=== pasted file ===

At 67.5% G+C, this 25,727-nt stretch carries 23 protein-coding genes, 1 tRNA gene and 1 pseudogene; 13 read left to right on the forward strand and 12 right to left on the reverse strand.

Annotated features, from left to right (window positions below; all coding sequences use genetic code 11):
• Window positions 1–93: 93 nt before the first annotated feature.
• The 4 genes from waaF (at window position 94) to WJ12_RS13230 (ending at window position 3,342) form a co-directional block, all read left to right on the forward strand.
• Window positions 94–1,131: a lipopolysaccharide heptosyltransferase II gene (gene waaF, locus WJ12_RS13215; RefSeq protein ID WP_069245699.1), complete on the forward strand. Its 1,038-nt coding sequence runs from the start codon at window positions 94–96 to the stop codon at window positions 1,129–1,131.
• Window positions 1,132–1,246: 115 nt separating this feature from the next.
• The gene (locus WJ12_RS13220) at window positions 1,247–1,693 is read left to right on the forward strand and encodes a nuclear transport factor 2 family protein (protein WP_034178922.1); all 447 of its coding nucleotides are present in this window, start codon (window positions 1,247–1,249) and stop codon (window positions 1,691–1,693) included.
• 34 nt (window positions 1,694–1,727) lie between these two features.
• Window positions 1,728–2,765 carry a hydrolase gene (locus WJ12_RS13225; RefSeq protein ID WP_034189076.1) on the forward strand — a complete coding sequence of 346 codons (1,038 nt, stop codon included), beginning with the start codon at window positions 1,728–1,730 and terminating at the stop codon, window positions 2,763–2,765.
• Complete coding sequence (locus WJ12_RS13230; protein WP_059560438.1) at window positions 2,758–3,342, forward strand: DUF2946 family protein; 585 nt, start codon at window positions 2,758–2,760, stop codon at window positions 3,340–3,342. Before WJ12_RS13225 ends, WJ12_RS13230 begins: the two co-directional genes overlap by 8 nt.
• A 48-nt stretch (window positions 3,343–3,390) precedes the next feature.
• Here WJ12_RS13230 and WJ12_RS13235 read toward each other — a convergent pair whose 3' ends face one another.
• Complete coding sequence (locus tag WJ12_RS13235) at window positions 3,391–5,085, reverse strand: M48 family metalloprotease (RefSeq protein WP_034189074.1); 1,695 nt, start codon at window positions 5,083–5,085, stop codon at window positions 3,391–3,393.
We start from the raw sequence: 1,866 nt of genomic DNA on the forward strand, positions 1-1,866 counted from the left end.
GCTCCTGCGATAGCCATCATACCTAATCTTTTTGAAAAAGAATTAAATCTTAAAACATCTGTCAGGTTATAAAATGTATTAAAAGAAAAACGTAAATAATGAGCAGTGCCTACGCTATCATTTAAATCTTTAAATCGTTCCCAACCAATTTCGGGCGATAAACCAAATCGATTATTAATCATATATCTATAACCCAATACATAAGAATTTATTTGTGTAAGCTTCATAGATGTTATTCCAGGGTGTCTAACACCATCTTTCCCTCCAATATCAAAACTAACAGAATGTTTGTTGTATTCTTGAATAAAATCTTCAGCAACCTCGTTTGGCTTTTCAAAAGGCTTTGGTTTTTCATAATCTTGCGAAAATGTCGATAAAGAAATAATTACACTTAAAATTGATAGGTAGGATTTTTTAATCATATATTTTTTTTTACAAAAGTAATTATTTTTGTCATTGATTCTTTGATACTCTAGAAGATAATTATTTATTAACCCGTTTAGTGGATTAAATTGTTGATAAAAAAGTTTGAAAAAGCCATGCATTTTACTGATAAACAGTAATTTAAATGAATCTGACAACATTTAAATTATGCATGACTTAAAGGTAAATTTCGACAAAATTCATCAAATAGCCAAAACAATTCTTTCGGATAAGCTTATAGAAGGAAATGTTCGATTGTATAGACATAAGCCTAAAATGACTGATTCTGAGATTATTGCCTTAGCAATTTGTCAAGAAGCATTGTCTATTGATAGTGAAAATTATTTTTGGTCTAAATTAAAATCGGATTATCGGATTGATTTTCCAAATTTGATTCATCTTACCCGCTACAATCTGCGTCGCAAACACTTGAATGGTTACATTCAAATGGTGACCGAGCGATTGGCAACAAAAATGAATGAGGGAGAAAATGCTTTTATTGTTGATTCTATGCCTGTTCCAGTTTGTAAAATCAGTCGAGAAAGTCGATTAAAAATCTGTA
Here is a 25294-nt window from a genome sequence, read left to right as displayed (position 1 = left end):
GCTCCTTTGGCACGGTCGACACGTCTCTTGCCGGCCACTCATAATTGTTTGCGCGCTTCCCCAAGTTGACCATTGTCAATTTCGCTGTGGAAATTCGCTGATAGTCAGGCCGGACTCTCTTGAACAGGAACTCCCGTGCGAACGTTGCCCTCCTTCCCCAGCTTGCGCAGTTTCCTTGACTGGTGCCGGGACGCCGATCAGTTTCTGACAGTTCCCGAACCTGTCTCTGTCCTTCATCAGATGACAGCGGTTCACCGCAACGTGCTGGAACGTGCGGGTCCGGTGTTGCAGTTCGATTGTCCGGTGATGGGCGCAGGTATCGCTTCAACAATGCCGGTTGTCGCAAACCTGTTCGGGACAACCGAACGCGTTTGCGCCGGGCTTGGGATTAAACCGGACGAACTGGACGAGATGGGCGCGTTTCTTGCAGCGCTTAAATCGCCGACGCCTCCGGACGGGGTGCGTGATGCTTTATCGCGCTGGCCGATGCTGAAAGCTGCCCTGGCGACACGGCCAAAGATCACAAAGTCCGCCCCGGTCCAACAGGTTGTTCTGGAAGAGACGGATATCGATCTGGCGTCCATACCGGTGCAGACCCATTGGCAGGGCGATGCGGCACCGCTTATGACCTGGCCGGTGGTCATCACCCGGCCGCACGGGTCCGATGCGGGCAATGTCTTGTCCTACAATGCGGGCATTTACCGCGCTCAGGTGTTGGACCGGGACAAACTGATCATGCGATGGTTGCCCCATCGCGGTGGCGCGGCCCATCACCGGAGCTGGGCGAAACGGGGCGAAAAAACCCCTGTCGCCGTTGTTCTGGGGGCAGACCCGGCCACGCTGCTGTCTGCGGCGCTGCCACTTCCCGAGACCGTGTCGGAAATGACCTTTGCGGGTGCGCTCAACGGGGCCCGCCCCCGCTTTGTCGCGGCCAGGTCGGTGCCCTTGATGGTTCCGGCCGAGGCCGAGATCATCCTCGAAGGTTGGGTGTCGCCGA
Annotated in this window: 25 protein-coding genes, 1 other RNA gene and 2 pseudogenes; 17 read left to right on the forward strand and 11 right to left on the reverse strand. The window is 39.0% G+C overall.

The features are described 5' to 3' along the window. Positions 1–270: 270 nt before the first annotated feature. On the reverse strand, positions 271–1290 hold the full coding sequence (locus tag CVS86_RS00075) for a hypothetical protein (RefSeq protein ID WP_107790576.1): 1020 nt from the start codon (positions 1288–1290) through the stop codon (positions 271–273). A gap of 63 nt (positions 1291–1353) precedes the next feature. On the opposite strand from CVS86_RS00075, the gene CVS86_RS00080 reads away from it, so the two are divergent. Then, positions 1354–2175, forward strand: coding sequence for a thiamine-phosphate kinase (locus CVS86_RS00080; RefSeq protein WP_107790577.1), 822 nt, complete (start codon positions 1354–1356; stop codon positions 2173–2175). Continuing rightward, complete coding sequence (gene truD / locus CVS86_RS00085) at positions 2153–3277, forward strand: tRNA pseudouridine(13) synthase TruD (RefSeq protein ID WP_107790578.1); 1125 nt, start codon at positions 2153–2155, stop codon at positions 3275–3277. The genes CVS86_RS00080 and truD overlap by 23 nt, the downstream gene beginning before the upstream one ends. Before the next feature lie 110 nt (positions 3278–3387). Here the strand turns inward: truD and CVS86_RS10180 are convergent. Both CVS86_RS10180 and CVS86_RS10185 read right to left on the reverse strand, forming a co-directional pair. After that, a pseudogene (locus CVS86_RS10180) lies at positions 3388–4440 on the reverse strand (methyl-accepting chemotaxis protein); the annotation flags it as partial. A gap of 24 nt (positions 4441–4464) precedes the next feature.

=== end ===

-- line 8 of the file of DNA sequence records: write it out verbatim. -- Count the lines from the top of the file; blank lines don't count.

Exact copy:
• 34 nt (window positions 1,694–1,727) lie between these two features.